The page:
I’d love to think that an aspiring writer might look at some of my material and realize that writing a book is not a particularly coherent process, or at least it doesn’t have to be. You begin one way, maybe even with a scribbled plan (I never rise to an outline, alas), but then you read, you think, you explore, and find your route changing as the seasons change.

A literary scholar might discover a series of curious matrices embedded in my work. Or that Ursula Le Guin’s carrier bag theory of fiction, in which the spear is replaced by the receptacle as our earliest human tool, is a good way to approach my writing as a single entity. Someone who isn’t deterred by untidiness might discover a pattern in the abundance of notes, scribbles, phrases searching for their own context.

I remember how thrilled I was to see a first line, a first draft, in the Graves material. There was an issue of the Malahat Review devoted to Robert Graves in the mid-1970s. I believe it was Bill Thomas who presented drafts of “The Bracelet,” as a variorum, showing how lines were added, deleted, and how the poem wasn’t typed until well along in its development. A subsequent issue of the Malahat Review, #45, with Margaret Peterson’s beautiful cover, included worksheets of Susan Musgrave’s poem, “Mourning Song.” How inspiring to see how a mind works, how writing is, yes, physical work, like building a structure, a central scaffolding that holds while elements are adjusted, revised, or eliminated altogether. I know I included some drafts of poems in my archives and maybe someone will take the same delight in tracing the progress of my thinking and craft.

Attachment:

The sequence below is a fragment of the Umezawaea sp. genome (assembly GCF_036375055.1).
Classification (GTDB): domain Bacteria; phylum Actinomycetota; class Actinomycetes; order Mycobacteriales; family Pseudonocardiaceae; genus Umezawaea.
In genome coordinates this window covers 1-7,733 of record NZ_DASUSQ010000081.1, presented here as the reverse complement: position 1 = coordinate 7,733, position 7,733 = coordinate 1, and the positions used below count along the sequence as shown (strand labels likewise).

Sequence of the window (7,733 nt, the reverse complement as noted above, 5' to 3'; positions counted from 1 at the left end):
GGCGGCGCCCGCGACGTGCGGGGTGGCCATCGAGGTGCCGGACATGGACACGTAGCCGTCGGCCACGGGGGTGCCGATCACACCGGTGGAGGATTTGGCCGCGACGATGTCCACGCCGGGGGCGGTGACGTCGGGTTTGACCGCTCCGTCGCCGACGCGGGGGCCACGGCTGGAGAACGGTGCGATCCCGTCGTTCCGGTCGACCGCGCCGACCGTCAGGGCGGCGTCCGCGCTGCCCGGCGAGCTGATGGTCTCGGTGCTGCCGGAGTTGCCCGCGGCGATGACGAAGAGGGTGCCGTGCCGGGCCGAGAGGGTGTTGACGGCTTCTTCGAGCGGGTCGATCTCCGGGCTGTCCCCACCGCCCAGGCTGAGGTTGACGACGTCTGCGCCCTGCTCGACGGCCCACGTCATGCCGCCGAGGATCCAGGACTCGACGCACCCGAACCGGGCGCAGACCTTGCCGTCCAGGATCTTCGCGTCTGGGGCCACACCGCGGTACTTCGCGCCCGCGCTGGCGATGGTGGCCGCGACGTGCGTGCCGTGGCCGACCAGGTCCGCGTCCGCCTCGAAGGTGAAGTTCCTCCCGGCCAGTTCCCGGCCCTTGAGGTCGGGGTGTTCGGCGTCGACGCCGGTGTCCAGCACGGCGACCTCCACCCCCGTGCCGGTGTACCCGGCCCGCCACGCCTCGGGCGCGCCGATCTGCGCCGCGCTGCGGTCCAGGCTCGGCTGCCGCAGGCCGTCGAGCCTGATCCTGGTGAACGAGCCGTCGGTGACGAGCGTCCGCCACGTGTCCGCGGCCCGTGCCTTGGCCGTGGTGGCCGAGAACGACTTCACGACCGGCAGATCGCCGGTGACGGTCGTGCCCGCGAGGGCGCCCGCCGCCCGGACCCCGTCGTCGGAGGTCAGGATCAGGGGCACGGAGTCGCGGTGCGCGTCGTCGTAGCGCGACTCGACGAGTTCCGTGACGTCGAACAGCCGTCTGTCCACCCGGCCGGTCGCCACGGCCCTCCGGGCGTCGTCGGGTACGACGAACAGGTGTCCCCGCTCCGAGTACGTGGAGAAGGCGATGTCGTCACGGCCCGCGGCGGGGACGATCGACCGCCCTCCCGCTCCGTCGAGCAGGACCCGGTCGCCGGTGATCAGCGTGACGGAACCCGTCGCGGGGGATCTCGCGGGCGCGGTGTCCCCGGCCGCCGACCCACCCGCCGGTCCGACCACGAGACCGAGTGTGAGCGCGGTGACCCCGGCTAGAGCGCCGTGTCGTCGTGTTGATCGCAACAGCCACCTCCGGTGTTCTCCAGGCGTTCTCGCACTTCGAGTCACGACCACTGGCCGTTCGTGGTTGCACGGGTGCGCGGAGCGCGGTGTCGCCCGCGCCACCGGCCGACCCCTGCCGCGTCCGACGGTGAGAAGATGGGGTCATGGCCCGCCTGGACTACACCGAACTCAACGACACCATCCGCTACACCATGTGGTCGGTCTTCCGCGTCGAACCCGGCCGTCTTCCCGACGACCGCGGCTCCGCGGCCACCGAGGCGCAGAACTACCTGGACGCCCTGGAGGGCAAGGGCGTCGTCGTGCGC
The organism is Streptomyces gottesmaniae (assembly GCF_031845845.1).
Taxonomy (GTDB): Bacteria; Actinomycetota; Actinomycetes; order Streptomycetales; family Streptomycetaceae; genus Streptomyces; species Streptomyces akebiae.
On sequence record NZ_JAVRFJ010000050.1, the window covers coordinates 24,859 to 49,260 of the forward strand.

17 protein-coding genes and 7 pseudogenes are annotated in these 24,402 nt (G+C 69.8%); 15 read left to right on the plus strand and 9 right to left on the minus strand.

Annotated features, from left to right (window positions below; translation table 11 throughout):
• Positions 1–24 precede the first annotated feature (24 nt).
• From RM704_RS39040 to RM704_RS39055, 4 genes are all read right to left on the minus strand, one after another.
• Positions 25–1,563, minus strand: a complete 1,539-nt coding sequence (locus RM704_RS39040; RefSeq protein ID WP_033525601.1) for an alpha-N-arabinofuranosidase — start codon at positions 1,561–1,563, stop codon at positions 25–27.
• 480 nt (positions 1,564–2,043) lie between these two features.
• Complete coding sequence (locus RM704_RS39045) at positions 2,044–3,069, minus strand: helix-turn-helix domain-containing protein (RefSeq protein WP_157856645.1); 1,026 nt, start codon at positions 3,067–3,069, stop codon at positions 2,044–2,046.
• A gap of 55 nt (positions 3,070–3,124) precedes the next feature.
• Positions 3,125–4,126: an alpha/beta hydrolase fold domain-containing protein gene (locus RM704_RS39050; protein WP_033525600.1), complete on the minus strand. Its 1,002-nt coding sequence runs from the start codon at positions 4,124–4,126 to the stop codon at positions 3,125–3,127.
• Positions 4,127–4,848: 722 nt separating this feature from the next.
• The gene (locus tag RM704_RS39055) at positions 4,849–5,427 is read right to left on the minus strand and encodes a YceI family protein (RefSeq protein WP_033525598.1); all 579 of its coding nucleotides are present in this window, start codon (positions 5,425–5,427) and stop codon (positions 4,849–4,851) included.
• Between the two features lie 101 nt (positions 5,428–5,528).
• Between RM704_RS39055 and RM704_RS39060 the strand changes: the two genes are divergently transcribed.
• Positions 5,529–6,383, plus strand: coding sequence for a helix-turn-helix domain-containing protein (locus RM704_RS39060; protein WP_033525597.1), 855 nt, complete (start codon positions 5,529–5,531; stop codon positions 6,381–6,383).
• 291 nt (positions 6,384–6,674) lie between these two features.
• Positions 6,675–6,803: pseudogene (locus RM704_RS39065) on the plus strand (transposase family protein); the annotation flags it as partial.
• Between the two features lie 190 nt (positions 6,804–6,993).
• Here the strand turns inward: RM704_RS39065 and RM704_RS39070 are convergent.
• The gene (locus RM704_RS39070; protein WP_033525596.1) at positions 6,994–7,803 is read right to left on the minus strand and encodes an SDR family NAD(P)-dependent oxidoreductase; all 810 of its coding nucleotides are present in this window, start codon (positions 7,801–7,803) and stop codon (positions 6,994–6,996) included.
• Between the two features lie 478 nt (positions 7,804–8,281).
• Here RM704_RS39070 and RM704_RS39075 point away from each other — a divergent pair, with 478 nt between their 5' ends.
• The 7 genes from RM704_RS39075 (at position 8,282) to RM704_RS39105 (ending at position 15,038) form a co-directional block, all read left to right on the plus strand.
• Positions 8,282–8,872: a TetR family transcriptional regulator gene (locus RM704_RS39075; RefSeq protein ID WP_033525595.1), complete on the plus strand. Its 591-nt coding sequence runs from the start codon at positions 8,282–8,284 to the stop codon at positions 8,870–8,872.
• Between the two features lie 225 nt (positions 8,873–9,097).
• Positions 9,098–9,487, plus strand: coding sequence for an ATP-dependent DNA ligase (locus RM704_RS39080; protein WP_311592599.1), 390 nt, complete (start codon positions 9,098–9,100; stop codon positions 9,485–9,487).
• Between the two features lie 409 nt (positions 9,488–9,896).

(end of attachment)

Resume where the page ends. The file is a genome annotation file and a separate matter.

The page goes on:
What might you include in your archives in the future?

I have folders of personal correspondence with other writers and artists as well as materials collected for the work I’m doing right now. I have a drawer of hard-drives, old floppy discs and CDs, and journals from various points when I did manage to keep a daybook, mostly while travelling. I have an entire sheaf of correspondence from the artist Jack Wilkinson (one of the Limners), and notebooks he made for me as well many informal sketches of me. Art historians might find this hoard interesting, particularly the lengthy autobiographical document he wrote, wanting someone to have what he felt was a clear delineation of his life and art training and personal aesthetic.

Do you have advice for other writers?